• Pronouns that have a missing, incorrect, or inappropriate antecedent
  • Dangling or misplaced modifiers
  • Grammar mistakes, especially those that could affect the meaning of the sentence
    • Exception: you may intentionally write some characters’ dialogue and internal thoughts with the grammar that would be natural for that character

If you are not familiar with fiction-writing techniques, please read and study books on the subject prior to submitting material for publication. Here are some I recommend:

Crafting Novels & Short Stories by the editors of Writer’s Digest

Writing the Breakout Novel by Donald Maass

The Fire in Fiction by Donald Maass

Story by Robert McKee

Getting into Character by Brandilyn Collins

Creating Fiction, edited by Julie Checkoway

Creating Characters by Dwight Swain

Plot and Structure by James Scott Bell

The Art & Craft of Novel Writing by Oakley Hall

Practical Tips for Writing Popular Fiction by Robyn Carr

Writing the Blockbuster Novel by Albert Zuckerman

Self-editing for Fiction Writers by Renni Browne and Dave King

If you don’t usually read well-written fiction, you will have a difficult time writing it. Here are some novelists I recommend:

Angela (Elwell) Hunt

Francine Rivers

Cindy Woodsmall

Susan Meissner

Deborah Raney

Gayle Roper

Brandilyn Collins

Once you’ve studied the techniques, read several good novels, and tried your hand at writing fiction, I encourage you to join (or start) a critique group, or find one or more critique partners, who are also fiction writers. (If you’re not sure how to do this, check out the American Christian Fiction Writers at www.acfw.com. Among other things, they help writers get into critique groups who usually exchange manuscripts via e-mail.)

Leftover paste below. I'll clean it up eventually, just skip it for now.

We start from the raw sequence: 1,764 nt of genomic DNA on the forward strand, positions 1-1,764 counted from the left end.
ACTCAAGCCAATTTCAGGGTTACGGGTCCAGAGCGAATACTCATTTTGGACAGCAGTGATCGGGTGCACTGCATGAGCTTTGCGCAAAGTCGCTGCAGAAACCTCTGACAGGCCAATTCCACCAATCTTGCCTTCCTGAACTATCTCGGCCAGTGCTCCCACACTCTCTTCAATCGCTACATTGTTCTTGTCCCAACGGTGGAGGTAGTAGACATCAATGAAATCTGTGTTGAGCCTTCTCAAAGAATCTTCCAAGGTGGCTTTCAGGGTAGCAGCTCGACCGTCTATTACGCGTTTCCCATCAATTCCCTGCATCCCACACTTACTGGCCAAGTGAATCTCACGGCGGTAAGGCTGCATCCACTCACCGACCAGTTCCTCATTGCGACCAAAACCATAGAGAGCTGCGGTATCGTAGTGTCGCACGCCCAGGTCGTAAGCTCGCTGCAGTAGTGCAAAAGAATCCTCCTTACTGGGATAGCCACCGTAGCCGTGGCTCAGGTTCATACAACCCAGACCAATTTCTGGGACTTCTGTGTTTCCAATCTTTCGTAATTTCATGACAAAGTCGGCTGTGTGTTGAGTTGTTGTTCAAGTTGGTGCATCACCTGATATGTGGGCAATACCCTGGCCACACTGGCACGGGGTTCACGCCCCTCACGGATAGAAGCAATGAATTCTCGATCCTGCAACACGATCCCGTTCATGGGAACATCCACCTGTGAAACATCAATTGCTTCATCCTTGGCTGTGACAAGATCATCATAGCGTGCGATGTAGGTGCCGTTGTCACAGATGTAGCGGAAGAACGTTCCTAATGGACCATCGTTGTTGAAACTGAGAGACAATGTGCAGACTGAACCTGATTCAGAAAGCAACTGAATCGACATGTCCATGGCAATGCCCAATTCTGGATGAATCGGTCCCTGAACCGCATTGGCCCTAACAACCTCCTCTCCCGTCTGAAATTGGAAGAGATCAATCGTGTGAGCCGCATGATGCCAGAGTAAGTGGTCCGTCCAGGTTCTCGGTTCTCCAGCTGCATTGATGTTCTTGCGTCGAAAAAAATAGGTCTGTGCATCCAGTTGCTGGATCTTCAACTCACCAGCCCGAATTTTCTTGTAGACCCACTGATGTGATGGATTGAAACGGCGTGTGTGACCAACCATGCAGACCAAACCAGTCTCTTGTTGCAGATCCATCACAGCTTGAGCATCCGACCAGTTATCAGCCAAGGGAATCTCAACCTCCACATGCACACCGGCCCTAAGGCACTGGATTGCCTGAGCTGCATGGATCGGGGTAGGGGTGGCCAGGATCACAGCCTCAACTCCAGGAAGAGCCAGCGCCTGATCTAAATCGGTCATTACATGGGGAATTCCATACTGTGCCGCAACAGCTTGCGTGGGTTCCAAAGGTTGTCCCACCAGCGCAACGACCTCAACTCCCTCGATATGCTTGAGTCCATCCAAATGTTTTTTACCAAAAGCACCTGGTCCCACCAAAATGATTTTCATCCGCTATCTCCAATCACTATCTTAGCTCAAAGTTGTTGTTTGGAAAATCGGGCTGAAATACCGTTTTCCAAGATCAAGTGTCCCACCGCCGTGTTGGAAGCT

After you’ve polished your writing to the best of your ability, I suggest you consider hiring a professional freelance editor to help you take that manuscript to the next level of quality. (If you’re not sure where to find a good freelance editor, you can check out the Christian Editor Connection. Just go to www.ChristianEditor.com and fill out the online form for Authors Seeking Editors.)

Writing short fiction, especially for a compilation such as my fiction-lover’s devotional series, allows you to:

  • Practice fiction-writing techniques
  • Hone your tight writing skills
  • Gain experience dealing with rejections (Any writing you do for publication is likely to be rejected multiple times before it’s accepted by a traditional publisher—better to get through the early stages of that with pieces you haven’t spent years working on.)
  • Get published—YEA!
  • Get paid (at least in copies of the publication in which your writing appears)
  • Have something fun and personal to give to family, friends, and loved ones as gifts
  • Gain a publishing credit for your writing resume (which will look good to future publishers)
  • Be connected with well-known, established authors whose stories are also in the book
  • Participate in joint promotional efforts with other authors who are in the book
  • Get to know other authors at promotional events and writers’ conferences (a good ice breaker for conversations with people you may feel nervous talking to)
  • Gain exposure to the publisher of the devotional series
  • Get your name “out there.”
  • Benefit from cross-promotion (Readers who buy the book because they recognized other authors’ names will also discover you!)
  • Know that readers around the world, for years to come, will be blessed by what God has called you to write.

Once you have followed the above steps and created a powerful short fiction story (and written a brief Life Application that encourages readers to consider how the story may affect their own lives), I hope you will check the devo guidelines, follow them carefully, and submit your writing to me. I would love to include your work in a future publication of my Fiction Lover’s Devotional series.

God bless you in your writing journey!